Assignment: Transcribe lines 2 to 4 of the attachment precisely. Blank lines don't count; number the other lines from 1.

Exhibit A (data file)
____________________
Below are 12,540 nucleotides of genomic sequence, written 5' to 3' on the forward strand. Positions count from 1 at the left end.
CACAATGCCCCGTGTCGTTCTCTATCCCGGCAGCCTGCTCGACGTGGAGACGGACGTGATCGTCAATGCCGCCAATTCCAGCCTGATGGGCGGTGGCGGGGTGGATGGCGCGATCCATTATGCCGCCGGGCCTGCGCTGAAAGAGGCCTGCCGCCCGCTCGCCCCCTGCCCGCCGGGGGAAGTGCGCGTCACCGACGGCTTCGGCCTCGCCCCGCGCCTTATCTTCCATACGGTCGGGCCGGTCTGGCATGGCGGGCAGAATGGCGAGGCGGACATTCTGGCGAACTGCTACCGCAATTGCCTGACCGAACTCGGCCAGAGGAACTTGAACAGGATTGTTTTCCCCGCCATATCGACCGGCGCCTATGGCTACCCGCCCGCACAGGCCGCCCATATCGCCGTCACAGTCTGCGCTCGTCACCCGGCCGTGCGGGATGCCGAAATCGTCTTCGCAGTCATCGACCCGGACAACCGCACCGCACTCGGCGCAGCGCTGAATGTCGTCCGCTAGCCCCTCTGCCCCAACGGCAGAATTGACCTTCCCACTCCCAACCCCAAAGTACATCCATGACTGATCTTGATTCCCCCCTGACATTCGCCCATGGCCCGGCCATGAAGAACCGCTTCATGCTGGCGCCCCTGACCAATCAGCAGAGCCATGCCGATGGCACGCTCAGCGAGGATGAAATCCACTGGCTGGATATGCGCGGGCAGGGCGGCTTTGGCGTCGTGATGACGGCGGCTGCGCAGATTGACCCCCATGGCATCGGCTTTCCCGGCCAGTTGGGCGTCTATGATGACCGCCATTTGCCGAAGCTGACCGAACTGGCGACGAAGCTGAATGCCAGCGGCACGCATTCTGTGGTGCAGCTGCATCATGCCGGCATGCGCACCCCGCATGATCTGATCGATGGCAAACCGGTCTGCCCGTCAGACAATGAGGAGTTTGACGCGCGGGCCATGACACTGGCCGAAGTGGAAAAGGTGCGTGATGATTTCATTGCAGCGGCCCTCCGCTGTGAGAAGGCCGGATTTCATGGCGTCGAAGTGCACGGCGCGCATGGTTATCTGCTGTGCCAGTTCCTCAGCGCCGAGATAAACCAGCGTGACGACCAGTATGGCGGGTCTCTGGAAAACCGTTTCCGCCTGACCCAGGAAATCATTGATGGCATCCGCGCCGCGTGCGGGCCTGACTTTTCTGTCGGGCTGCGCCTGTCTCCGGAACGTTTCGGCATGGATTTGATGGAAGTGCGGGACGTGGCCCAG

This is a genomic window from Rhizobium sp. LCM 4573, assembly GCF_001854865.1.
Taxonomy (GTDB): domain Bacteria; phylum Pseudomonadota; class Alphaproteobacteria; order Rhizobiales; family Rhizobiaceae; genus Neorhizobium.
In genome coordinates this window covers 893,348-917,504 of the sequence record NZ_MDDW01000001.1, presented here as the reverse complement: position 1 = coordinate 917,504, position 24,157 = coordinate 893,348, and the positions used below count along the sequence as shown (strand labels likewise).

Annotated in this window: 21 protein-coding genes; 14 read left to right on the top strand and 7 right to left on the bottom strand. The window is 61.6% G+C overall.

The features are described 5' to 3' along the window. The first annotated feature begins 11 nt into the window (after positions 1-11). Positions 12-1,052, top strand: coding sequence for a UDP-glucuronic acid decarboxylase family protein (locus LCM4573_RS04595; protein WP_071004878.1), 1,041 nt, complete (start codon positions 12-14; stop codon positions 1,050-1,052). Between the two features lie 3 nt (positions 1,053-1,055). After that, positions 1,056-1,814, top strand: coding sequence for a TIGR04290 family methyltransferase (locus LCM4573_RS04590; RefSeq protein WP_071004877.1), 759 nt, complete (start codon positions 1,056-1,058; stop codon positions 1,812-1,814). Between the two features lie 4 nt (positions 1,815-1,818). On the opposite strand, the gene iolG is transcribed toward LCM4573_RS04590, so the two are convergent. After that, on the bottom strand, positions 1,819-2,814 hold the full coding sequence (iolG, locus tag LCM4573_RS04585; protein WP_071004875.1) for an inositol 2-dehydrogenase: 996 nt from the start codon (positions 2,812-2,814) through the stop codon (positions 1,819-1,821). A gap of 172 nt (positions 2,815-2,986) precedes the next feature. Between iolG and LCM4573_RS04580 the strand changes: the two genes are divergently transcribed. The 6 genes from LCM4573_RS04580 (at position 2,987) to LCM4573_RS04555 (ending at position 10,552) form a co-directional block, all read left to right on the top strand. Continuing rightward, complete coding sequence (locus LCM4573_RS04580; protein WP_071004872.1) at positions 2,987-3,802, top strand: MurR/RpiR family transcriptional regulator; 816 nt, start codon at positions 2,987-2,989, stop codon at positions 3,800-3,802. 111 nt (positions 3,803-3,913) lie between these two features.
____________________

CACAATGCCCCGTGTCGTTCTCTATCCCGGCAGCCTGCTCGACGTGGAGACGGACGTGATCGTCAATGCCGCCAATTCCAGCCTGATGGGCGGTGGCGGGGTGGATGGCGCGATCCATTATGCCGCCGGGCCTGCGCTGAAAGAGGCCTGCCGCCCGCTCGCCCCCTGCCCGCCGGGGGAAGTGCGCGTCACCGACGGCTTCGGCCTCGCCCCGCGCCTTATCTTCCATACGGTCGGGCCGGTCTGGCATGGCGGGCAGAATGGCGAGGCGGACATTCTGGCGAACTGCTACCGCAATTGCCTGACCGAACTCGGCCAGAGGAACTTGAACAGGATTGTTTTCCCCGCCATATCGACCGGCGCCTATGGCTACCCGCCCGCACAGGCCGCCCATATCGCCGTCACAGTCTGCGCTCGTCACCCGGCCGTGCGGGATGCCGAAATCGTCTTCGCAGTCATCGACCCGGACAACCGCACCGCACTCGGCGCAGCGCTGAATGTCGTCCGCTAGCCCCTCTGCCCCAACGGCAGAATTGACCTTCCCACTCCCAACCCCAAAGTACATCCATGACTGATCTTGATTCCCCCCTGACATTCGCCCATGGCCCGGCCATGAAGAACCGCTTCATGCTGGCGCCCCTGACCAATCAGCAGAGCCATGCCGATGGCACGCTCAGCGAGGATGAAATCCACTGGCTGGATATGCGCGGGCAGGGCGGCTTTGGCGTCGTGATGACGGCGGCTGCGCAGATTGACCCCCATGGCATCGGCTTTCCCGGCCAGTTGGGCGTCTATGATGACCGCCATTTGCCGAAGCTGACCGAACTGGCGACGAAGCTGAATGCCAGCGGCACGCATTCTGTGGTGCAGCTGCATCATGCCGGCATGCGCACCCCGCATGATCTGATCGATGGCAAACCGGTCTGCCCGTCAGACAATGAGGAGTTTGACGCGCGGGCCATGACACTGGCCGAAGTGGAAAAGGTGCGTGATGATTTCATTGCAGCGGCCCTCCGCTGTGAGAAGGCCGGATTTCATGGCGTCGAAGTGCACGGCGCGCATGGTTATCTGCTGTGCCAGTTCCTCAGCGCCGAGATAAACCAGCGTGACGACCAGTATGGCGGGTCTCTGGAAAACCGTTTCCGCCTGACCCAGGAAATCATTGATGGCATCCGCGCCGCGTGCGGGCCTGACTTTTCTGTCGGGCTGCGCCTGTCTCCGGAACGTTTCGGCATGGATTTGATGGAAGTGCGGGACGTGGCCCAG

This is a genomic window from Rhizobium sp. LCM 4573, assembly GCF_001854865.1.
Taxonomy (GTDB): domain Bacteria; phylum Pseudomonadota; class Alphaproteobacteria; order Rhizobiales; family Rhizobiaceae; genus Neorhizobium.